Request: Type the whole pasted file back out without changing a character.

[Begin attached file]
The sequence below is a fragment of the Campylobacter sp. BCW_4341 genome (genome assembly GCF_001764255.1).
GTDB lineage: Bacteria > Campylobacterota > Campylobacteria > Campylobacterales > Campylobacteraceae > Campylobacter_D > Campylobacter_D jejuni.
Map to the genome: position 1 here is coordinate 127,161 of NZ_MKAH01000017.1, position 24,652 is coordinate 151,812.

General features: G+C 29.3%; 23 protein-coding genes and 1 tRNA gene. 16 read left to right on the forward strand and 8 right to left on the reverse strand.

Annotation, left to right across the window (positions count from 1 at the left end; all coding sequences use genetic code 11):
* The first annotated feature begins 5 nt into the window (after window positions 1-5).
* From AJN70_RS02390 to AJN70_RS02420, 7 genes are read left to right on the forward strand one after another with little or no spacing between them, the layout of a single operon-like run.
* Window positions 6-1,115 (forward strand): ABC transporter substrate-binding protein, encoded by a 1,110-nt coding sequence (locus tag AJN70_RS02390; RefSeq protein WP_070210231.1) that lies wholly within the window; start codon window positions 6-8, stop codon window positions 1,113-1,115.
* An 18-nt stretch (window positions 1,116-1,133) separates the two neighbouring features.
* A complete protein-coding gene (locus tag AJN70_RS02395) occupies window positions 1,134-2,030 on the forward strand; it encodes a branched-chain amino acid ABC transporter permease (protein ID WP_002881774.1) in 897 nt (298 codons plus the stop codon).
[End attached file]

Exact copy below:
The sequence below is a fragment of the Campylobacter sp. BCW_4341 genome (genome assembly GCF_001764255.1).
GTDB lineage: Bacteria > Campylobacterota > Campylobacteria > Campylobacterales > Campylobacteraceae > Campylobacter_D > Campylobacter_D jejuni.
Map to the genome: position 1 here is coordinate 127,161 of NZ_MKAH01000017.1, position 24,652 is coordinate 151,812.

General features: G+C 29.3%; 23 protein-coding genes and 1 tRNA gene. 16 read left to right on the forward strand and 8 right to left on the reverse strand.

Annotation, left to right across the window (positions count from 1 at the left end; all coding sequences use genetic code 11):
* The first annotated feature begins 5 nt into the window (after window positions 1-5).
* From AJN70_RS02390 to AJN70_RS02420, 7 genes are read left to right on the forward strand one after another with little or no spacing between them, the layout of a single operon-like run.
* Window positions 6-1,115 (forward strand): ABC transporter substrate-binding protein, encoded by a 1,110-nt coding sequence (locus tag AJN70_RS02390; RefSeq protein WP_070210231.1) that lies wholly within the window; start codon window positions 6-8, stop codon window positions 1,113-1,115.
* An 18-nt stretch (window positions 1,116-1,133) separates the two neighbouring features.
* A complete protein-coding gene (locus tag AJN70_RS02395) occupies window positions 1,134-2,030 on the forward strand; it encodes a branched-chain amino acid ABC transporter permease (protein ID WP_002881774.1) in 897 nt (298 codons plus the stop codon).